September 15, 2017

Myth and the Irish State

John M. Regan, Myth and the Irish State: Historical Problems and Other Essays (Irish Academic Press, 2013, 296 pp, €27.99 PB, €44.99 HB, ISBN 978-0-7165-32125)

John Regan has been developing a research profile in the field of historiography for some years now. His recent writings have concerned the influence of the violent conflict in Northern Ireland on the writing of twentieth century Irish history. These writings have ruffled a few feathers in Irish academia and kept the letters pages of History Ireland fluttering with activity. Following the debate between Regan and (principally) David Fitzpatrick has been almost like a guilty retreat into sweet soap opera oblivion for those of us engaged in the writing of twentieth century history. We enjoyed a period of water cooler (or coffee queue) gossip at conferences that was intensified on the publication of Regan’s Myth and the Irish State by Irish Academic Press in late 2013.

The appeal of light conversational material between academics aside, Regan’s work in this area has raised some serious questions about historical scholarship in Ireland. The majority of the book’s chapters had been published in respected peer-reviewed journals (Irish Historical Studies, History, Journal of British Studies, Historical Journal). Other chapters are formed out of extended book reviews and packaged together with the articles and an original introductory chapter. Some have been critical of this approach and the repetition that results. This criticism is valid in some ways. The repetition is undoubtedly tiresome, but it also becomes revelatory in some of the later chapters as the reader follows Regan’s critique from suspicion to condemnation over time. The pre-published work that constitutes the book has made its mark in some academic circles, but putting that work in paperback form and into the bookshops brings it to another level. The access and impact that comes with an affordable sticker price should not be underestimated, and perhaps criticism of an ‘inaccessible’ academic style and structure should be left aside for the readers to judge for themselves.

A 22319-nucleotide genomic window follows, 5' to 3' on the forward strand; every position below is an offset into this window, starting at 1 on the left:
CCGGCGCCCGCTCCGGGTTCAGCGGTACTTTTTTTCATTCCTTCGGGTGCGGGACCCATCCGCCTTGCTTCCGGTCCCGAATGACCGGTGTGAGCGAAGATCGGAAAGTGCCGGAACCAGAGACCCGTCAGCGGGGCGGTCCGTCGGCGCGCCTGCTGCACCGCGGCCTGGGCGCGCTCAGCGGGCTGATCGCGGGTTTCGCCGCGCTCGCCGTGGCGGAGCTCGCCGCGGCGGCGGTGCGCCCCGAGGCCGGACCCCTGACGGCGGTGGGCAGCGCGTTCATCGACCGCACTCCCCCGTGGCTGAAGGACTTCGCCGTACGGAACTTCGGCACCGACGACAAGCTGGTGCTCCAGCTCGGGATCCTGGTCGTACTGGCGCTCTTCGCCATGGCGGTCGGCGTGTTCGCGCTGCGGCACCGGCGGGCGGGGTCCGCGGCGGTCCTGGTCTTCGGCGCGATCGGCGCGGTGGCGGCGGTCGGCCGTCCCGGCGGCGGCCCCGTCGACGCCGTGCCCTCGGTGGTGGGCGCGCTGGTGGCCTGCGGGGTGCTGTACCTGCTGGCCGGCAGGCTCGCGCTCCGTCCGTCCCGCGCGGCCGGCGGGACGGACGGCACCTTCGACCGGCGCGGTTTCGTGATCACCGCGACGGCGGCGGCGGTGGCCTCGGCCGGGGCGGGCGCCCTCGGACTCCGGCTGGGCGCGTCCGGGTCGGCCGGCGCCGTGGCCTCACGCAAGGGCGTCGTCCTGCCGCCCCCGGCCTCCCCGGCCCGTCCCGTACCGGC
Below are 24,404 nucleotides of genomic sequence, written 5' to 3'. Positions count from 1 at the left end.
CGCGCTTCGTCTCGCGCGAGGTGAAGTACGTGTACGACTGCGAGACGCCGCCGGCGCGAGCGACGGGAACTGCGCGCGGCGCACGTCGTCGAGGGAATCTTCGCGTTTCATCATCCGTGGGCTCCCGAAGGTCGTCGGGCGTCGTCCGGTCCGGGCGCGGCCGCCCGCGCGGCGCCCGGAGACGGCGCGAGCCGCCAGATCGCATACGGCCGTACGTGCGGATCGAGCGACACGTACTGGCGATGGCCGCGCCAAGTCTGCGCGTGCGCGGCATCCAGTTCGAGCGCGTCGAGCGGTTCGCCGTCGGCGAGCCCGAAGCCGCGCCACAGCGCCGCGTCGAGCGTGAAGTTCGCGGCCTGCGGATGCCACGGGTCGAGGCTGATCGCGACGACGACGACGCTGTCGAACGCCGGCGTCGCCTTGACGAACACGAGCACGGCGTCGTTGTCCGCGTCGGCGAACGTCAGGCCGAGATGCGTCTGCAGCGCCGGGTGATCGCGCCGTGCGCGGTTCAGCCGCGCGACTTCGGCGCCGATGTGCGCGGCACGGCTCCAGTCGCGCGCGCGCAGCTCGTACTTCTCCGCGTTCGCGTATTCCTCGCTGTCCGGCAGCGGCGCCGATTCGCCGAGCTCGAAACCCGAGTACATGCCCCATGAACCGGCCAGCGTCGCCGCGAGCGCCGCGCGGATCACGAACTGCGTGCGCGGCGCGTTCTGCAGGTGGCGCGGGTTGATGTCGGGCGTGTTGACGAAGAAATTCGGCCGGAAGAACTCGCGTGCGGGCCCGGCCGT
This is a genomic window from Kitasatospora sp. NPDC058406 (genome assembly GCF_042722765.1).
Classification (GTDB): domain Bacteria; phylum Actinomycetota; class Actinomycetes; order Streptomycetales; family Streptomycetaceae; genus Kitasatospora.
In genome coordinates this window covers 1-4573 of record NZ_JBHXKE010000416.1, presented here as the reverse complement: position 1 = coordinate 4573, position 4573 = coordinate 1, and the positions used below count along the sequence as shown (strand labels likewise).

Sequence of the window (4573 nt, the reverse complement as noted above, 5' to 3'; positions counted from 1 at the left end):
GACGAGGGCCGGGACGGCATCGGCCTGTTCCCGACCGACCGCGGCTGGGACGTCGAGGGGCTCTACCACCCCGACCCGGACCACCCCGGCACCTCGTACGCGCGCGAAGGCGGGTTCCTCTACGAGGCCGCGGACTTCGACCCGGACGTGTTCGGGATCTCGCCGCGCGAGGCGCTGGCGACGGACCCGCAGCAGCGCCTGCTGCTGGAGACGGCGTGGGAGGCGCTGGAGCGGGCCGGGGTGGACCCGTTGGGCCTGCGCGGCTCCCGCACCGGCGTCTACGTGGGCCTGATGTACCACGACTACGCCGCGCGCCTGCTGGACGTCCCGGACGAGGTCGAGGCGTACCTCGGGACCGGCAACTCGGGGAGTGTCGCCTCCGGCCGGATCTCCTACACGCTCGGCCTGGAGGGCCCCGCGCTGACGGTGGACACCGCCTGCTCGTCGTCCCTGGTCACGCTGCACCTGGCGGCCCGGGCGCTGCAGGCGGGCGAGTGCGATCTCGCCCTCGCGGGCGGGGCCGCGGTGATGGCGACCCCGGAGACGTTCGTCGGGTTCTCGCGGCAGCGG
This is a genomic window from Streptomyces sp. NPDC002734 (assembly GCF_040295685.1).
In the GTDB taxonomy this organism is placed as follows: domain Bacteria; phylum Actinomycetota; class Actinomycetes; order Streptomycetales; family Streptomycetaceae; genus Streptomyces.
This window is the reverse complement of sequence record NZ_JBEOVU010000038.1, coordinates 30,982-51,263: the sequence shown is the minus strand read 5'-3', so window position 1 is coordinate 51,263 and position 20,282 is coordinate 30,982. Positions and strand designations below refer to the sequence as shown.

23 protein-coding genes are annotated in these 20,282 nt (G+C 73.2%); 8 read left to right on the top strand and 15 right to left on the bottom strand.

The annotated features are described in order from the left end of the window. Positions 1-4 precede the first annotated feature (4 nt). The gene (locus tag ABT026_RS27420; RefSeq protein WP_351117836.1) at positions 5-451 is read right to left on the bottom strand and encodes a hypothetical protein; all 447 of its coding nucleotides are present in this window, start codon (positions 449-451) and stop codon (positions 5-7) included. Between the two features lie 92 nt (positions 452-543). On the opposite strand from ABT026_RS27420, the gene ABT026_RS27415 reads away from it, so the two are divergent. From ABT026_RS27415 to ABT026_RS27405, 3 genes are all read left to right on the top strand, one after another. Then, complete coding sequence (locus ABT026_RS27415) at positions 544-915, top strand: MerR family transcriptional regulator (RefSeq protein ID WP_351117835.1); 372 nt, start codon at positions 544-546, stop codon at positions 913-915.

Two of the most headline grabbing themes in the book relate to Michael Collins and the late historian, Peter Hart. Regan’s engagement with the latter has been evolving for quite a few years and one of the chapters here is based on the author’s review of Hart’s The IRA at War, 1916-23, published in 2003. In this period, Regan was less concerned with Hart’s use of primary sources than he was with his having professed to offer a new history of the revolution. A lack of sufficient critical engagement with the literature and attempts to blend contradictory arguments are the main issues piquing Regan’s attention here. In regard to accusations against Hart relating to his use of self-collected interview materials, Regan states that his accusers had to prove beyond doubt that Hart was either duped or had fabricated evidence. Otherwise, Hart should not have been prevailed upon further to clarify, as he was honour bound to protect his sources. Hart’s passing before clarity was brought to the controversy has meant that it continues to rumble in historiographical and public discourse. Regan’s position has become increasingly skeptical to a point where he is now critical of Hart for misinterpreting or misrepresenting statistics of deaths in Cork. The recently published findings of Andy Bielenberg and James S. Donnelly in relation to sectarian killings in the county would appear to vindicate the skepticism that Regan and many others have directed towards Hart’s work, which has been doggedly defended by many prominent historians for years.